Q: In what ways do your interactions with the news editor and the web editor differentiate?

A: It’s like any other newsroom, really; I’ll come up with a pitch for a story and will present it to a specialist or news editor, and they will make a judgement on it, and that will determine where it goes. It’s no different than any type of story, picture gallery, interview or whatever.

Q: Would you mind describing that workflow a little bit, how it goes from writing to the web?

A: We have a CMS, and I will write the story offline, share it with lawyers if need be, share it with an editor, share it with my team. I might not do all of that, I don’t always show stories to the lawyers or editors; sometimes I’m asked to do stories by editors, so I’ll write with them and work on graphics because of a request, but then I’ll just copy and paste it into the CMS, write the headlines, check that all the SEO terms are done correctly, put the graphic on the article; it’s just like any blog or WordPress. We all self-publish — everyone at the Telegraph self-publishes their work.

Q: So it’s very much a web-first workflow, in that it’s driven to having stories online first.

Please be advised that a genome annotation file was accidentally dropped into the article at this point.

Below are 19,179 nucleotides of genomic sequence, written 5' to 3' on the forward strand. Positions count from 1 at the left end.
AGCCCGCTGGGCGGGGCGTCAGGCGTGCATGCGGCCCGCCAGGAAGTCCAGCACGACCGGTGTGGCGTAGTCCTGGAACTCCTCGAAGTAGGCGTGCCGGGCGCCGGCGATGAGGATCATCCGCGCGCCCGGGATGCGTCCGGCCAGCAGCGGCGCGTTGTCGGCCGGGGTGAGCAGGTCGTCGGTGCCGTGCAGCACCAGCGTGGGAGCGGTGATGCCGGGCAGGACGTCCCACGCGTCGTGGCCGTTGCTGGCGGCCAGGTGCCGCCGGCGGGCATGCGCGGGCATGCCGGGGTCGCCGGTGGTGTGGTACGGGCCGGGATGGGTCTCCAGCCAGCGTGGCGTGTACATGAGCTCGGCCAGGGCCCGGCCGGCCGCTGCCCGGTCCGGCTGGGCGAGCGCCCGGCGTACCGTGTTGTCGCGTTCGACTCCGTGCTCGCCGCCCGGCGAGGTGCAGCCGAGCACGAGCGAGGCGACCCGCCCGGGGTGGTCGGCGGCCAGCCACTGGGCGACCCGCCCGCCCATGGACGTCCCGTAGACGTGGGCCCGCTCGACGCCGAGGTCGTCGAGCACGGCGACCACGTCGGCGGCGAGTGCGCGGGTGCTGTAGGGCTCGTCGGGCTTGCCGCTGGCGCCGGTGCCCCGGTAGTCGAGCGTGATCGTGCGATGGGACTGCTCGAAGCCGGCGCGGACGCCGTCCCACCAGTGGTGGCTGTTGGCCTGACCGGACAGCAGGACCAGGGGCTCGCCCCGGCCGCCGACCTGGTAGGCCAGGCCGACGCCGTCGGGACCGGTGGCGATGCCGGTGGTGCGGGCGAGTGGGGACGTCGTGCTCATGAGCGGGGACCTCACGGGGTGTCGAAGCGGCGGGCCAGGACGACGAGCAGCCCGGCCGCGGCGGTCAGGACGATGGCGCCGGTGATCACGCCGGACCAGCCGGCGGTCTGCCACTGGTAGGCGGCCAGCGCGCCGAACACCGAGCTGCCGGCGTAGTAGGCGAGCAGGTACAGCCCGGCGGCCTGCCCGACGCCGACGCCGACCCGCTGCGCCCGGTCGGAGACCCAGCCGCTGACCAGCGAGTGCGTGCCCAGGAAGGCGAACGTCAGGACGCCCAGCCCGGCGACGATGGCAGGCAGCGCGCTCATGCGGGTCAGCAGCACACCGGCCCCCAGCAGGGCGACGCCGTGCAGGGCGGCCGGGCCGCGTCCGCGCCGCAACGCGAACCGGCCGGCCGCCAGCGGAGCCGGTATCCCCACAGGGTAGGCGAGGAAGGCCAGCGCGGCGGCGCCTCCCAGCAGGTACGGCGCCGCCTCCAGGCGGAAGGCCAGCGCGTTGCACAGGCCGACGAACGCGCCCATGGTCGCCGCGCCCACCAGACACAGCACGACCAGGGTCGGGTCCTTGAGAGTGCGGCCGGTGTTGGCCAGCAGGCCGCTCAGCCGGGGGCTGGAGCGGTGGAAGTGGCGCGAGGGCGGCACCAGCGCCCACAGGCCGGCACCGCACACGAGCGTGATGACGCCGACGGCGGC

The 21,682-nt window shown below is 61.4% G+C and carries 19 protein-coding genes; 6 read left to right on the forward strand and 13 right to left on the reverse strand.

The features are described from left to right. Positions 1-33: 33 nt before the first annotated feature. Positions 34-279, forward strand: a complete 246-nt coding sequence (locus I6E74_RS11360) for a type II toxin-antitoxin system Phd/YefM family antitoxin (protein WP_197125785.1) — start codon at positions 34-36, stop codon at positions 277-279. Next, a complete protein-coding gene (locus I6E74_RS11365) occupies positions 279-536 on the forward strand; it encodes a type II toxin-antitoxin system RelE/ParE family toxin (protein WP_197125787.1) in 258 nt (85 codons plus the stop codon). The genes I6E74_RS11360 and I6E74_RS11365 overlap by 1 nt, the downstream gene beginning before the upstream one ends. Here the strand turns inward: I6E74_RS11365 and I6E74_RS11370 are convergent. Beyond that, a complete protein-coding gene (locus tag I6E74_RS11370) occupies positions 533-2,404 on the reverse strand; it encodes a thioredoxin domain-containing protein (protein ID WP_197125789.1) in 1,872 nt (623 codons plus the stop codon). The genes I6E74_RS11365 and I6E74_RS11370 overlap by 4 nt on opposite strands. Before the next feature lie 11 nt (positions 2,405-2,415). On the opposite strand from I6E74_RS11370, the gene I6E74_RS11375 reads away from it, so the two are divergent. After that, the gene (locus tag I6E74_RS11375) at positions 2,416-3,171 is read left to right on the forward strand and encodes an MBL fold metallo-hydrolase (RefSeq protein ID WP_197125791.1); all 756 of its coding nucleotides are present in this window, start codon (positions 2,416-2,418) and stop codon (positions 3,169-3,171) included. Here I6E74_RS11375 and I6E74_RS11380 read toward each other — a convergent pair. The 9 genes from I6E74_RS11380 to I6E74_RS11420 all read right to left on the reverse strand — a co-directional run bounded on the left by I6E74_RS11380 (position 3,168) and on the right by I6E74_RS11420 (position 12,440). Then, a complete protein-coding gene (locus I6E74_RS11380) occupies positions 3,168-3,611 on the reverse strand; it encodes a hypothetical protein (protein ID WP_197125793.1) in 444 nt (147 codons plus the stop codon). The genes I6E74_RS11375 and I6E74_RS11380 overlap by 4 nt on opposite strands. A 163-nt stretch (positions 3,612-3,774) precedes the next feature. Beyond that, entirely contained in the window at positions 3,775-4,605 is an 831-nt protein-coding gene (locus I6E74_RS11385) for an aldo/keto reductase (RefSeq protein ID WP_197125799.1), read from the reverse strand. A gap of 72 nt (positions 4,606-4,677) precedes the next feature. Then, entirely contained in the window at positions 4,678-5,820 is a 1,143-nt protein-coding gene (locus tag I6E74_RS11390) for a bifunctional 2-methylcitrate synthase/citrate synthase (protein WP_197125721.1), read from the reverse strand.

A: Yes; if it’s a breaking news story we’ll tend to put it online first, because we’re trying to keep ahead of everyone else. Things will get held back for the paper, but those are generally exclusives. If we’re doing something that’s exclusive to our newspaper, we’ll generally let the newspaper announce it and then it will go online, though that’s not a rule. But those decisions are a bit above my pay grade, I’m not one of those editors.

Q: How do other news writers perceive of your work?

A: They generally get lots of benefit out of our work. Our graphics are generally highly supplementary to their stories, you want a good interactive to tell your story better. I’ve only had positive reactions from journalists at the Telegraph to my work.

Q: But do you feel that other writers understand the data-driven aspect of it, and how data feeds into finding stories?

A: Yes, data journalism is not a new thing, reporters have always worked with data and information that’s in a spreadsheet format or a list. If you go back through out archives, we’ve always been working with numbers and data journalism’s not a new thing. The better word I prefer is “data-driven journalism,” so what you mean is I have a data set and I’m trying to find a story from it — the data will be the first thing that brings you to that information. Maybe you find that data and you find a story, but most of the time you’re led to that data and then you’ll find a story in that data. Having interactive graphics and having a team dedicated to processing large sets of tricky-to-process data is something that I’ve always had thanks for — or need for more of — from other reporters. All you need to do is show how easy you can get a scanned PDF into an spreadsheet and write your headline figures — [after the] one time you do that with a reporter, they get it.